Sustaining Lakes in a Changing Environment (SLICE): A Long-term Monitoring and Evaluation Program
Sustaining Lakes in a Changing Environment (SLICE) is the Minnesota Department of Natural Resources’ (MDNR) Section of Fisheries’ long-term monitoring program. Information on water chemistry, fisheries, habitat, and other biological and chemical indicators is being gathered to assist in the development of management approaches that include a better understanding of how the state’s aquatic ecosystems respond to a variety of stressors. The first phase of the project (2008-2012) includes monitoring processes and exploring drivers of change in water quality and fish habitat condition in 24 sentinel lakes across the state’s four predominant ecosystem types. The second phase is slated to begin in 2012 and will examine and apply lessons learned from Phase 1 in order to create a robust, long-term lake monitoring program that includes land use and climate change considerations.
In 2008, the MDNR received a grant from the State Lottery’s Environmental and Natural Resource Trust Fund to develop a statewide, long-term lake monitoring program. Over recent decades, Minnesota has experienced increasing influences from land use changes, which will likely be further exacerbated by climate change. The state’s lakes are particularly vulnerable to warming temperatures, changes in precipitation patterns, and a myriad of climate threats. MDNR Fisheries was particularly interested and concerned about the synergistic interactions of human stressors when coupled with the rising threat of climate change.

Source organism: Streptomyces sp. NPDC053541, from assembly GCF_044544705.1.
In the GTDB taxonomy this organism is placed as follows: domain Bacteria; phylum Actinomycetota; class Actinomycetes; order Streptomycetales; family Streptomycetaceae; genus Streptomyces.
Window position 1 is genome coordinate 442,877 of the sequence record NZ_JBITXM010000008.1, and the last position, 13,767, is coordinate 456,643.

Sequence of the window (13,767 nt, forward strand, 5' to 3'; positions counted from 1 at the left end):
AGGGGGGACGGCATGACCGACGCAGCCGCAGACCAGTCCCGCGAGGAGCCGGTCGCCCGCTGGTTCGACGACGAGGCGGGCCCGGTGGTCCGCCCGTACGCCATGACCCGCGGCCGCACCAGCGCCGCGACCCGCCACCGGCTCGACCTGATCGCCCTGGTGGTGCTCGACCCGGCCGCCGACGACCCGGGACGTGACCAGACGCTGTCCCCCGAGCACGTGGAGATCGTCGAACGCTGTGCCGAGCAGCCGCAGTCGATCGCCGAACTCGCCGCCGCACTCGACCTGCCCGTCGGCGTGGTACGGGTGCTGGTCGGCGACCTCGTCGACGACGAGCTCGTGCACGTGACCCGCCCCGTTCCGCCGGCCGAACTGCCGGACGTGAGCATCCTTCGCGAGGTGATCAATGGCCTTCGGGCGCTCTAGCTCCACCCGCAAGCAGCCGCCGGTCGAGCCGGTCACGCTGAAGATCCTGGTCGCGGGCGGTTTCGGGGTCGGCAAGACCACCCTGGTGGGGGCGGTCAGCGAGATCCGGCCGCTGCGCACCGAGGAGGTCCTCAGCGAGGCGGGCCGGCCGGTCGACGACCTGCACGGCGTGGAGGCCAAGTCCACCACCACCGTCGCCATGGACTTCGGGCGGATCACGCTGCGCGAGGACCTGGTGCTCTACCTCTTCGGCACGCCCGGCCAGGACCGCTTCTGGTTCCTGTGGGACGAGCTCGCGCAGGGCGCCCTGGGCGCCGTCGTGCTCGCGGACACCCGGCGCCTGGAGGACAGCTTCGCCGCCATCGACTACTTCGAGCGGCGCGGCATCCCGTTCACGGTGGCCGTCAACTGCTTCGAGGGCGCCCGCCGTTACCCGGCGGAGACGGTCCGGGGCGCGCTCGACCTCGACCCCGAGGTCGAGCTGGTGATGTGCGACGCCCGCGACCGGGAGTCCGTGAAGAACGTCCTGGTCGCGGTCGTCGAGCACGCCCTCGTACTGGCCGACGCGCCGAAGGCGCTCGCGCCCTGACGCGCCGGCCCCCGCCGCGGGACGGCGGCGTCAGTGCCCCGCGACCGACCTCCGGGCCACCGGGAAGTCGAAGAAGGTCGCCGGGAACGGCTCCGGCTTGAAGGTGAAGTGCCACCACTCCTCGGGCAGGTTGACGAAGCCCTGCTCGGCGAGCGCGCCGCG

The SLICE program aims to monitor the region’s major stressors (climate change, invasive species, and land use practices) and evaluate the impacts these stressors have on the state’s aquatic habitats and fish communities in order to support long-term, sustainable lake ecosystem management. MDNR Fisheries, in conjunction with a coalition of partners, selected 24 sentinel lakes that are representative of the state’s major aquatic ecosystem types. These sites are being monitored for physical, chemical, and biological indicators; the data collected will be used to establish baseline information. This baseline data will enable the MDNR and partner organizations to more effectively and efficiently develop climate-smart management strategies and policies to achieve their common goal of sustainable aquatic systems. The information gathered will improve understanding of the lake ecosystems, how they react to stressors, and provide clarity on how stressors might be interacting synergistically. Furthermore, the SLICE program also aims to help managers evaluate the effectiveness of current Best Management Practices as well as future management actions.